Former baseball staffer jailed for 22 years after star’s overdose death

Eric Kay was found guilty of distributing a controlled substance

Eric Kay, the former Los Angeles Angels communications director who was convicted of distributing a controlled substance to deceased former Angels pitcher Tyler Skaggs, was sentenced to 22 years in prison on Tuesday for his crime.

Skaggs died at the age of 27 on July 1, 2019, while on a team trip to Texas. The Los Angeles native choked on his own vomit, and an autopsy revealed traces of alcohol, oxycodone and fentanyl in his system.

During Kay’s trial, government prosecutors presented evidence showing how he distributed the pills to Skags, including a 30-milligram oxycodone tablet containing fentanyl.

Drug Enforcement Administration special agent Geoffrey Lindenberg said a medical examiner determined that “but for fentanyl” in the Skaggs system, the pitcher “wouldn’t have died”.

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A number of former Angels players, including Matt Harvey, CJ Cron, Mike Morin and Cameron Bedrosian, said Kay also supplied them with oxycodone pills, leading a jury to quickly find him guilty of two charges.

Reacting to Kay’s sentencing, Skaggs’ family said they were grateful to those responsible for investigating and prosecuting the 48-year-old.

“Today’s sentence is not about how many years the defendant has received. The real issue in this case is holding accountable those who distribute the deadly drug fentanyl,” says their statement.

“It kills tens of thousands of people each year in our country and destroys families with it. We will continue the fight to hold accountable those who allowed Kay to supply Tyler with a deadly drug. But for their actions, Tyler would still be with us today.

Kay’s legal team had argued that Skaggs and Kay were fellow drug addicts with an agreement that Skaggs would fund their drugs while Kay handled the transactions, ESPN reported earlier this year.

After the trial, Kay was recorded making derogatory remarks about Skaggs, his family and the jury that found him guilty during jail calls and emails presented in court on Tuesday.

“I hope people realize how shitty he is. Well, he’s dead, so f*** ’em. Kay told her mother, as CNN reports.

Kay called Skaggs family “dumb” and “white trash can,”and the jury that convicted him in February “fat, sloppy, toothless and jobless.”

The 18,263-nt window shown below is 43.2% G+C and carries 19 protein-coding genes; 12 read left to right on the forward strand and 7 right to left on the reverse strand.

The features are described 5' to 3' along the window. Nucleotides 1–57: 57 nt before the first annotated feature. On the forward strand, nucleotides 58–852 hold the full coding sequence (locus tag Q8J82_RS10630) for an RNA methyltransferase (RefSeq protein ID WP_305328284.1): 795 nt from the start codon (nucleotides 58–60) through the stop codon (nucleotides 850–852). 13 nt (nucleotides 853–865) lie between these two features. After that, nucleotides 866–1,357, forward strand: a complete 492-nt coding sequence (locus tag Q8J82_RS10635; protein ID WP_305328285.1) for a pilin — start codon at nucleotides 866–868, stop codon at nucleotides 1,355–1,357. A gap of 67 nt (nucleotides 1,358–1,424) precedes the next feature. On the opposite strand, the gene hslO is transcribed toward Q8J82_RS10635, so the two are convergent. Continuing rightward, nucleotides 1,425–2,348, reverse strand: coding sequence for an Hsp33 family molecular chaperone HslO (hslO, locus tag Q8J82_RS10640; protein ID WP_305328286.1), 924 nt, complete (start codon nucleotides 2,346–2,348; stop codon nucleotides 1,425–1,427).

In court this week, Kay said he regretted making the comments and was “selfish”. “Tyler Skaggs was a one man lover,” Kay affirmed.

Judge Terry R. Means revealed he added an additional two years to the 20-year minimum sentence due to Kay’s insulting remarks.

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Fans pay tribute to MLB pitcher Tyler Skaggs (right), of the Los Angeles Angels © Gary A Vasquez / USA TODAY Sports |  © Kirby Lee/USA TODAY Sports
Former Los Angeles Angels employee could face LIFE in prison after being CHARGED for giving drugs to pitcher who DIED of overdose

“What I see coming out of your mouth…was not just vitriol but callousness and a refusal to accept responsibility or even feel remorse for something you caused,” Means said.

Kay’s attorney requested the minimum sentence because Kay was facing 20 years to life in prison for distributing a controlled substance causing death and conspiring to possess with intent to distribute controlled substances.

The Angels franchise said its compassion “goes to the Skaggs family on this difficult day”, through spokesperson Marie Garvey.

In a statement, U.S. Attorney Chad E. Meacham said the Skaggs family learned the hard way how a fentanyl pill can kill.

“That’s why our office is committed to holding accountable anyone who sells illicit opioids, whether they operate in backstreets or world-class stadiums,” Meacham added.

“Mr. Skaggs did not deserve to die this way. No one does. We hope this sentence brings some comfort to his grieving family.


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